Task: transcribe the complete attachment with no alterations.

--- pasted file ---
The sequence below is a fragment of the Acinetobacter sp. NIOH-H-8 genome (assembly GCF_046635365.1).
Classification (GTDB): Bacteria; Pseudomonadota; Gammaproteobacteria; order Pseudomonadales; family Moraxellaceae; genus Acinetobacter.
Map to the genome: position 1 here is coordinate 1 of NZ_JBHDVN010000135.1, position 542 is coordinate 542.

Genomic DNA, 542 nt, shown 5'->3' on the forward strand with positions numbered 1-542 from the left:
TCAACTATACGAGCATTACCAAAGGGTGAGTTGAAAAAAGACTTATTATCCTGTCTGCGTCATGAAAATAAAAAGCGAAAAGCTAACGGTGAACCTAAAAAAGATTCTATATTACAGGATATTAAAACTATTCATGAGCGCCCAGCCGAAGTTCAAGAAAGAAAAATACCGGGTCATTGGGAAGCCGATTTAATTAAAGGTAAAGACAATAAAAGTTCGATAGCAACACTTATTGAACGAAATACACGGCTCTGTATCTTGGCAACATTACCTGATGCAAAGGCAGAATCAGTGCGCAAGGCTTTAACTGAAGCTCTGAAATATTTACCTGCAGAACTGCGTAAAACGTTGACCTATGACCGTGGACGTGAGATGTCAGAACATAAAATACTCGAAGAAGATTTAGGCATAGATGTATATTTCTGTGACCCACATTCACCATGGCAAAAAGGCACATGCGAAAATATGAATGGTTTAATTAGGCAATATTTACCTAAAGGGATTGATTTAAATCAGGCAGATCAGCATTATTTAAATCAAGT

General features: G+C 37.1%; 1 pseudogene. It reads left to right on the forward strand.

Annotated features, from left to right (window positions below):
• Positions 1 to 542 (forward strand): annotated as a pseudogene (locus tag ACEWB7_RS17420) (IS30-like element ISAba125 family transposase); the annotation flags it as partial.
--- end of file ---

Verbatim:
The sequence below is a fragment of the Acinetobacter sp. NIOH-H-8 genome (assembly GCF_046635365.1).
Classification (GTDB): Bacteria; Pseudomonadota; Gammaproteobacteria; order Pseudomonadales; family Moraxellaceae; genus Acinetobacter.
Map to the genome: position 1 here is coordinate 1 of NZ_JBHDVN010000135.1, position 542 is coordinate 542.

Genomic DNA, 542 nt, shown 5'->3' on the forward strand with positions numbered 1-542 from the left:
TCAACTATACGAGCATTACCAAAGGGTGAGTTGAAAAAAGACTTATTATCCTGTCTGCGTCATGAAAATAAAAAGCGAAAAGCTAACGGTGAACCTAAAAAAGATTCTATATTACAGGATATTAAAACTATTCATGAGCGCCCAGCCGAAGTTCAAGAAAGAAAAATACCGGGTCATTGGGAAGCCGATTTAATTAAAGGTAAAGACAATAAAAGTTCGATAGCAACACTTATTGAACGAAATACACGGCTCTGTATCTTGGCAACATTACCTGATGCAAAGGCAGAATCAGTGCGCAAGGCTTTAACTGAAGCTCTGAAATATTTACCTGCAGAACTGCGTAAAACGTTGACCTATGACCGTGGACGTGAGATGTCAGAACATAAAATACTCGAAGAAGATTTAGGCATAGATGTATATTTCTGTGACCCACATTCACCATGGCAAAAAGGCACATGCGAAAATATGAATGGTTTAATTAGGCAATATTTACCTAAAGGGATTGATTTAAATCAGGCAGATCAGCATTATTTAAATCAAGT

General features: G+C 37.1%; 1 pseudogene. It reads left to right on the forward strand.

Annotated features, from left to right (window positions below):
• Positions 1 to 542 (forward strand): annotated as a pseudogene (locus tag ACEWB7_RS17420) (IS30-like element ISAba125 family transposase); the annotation flags it as partial.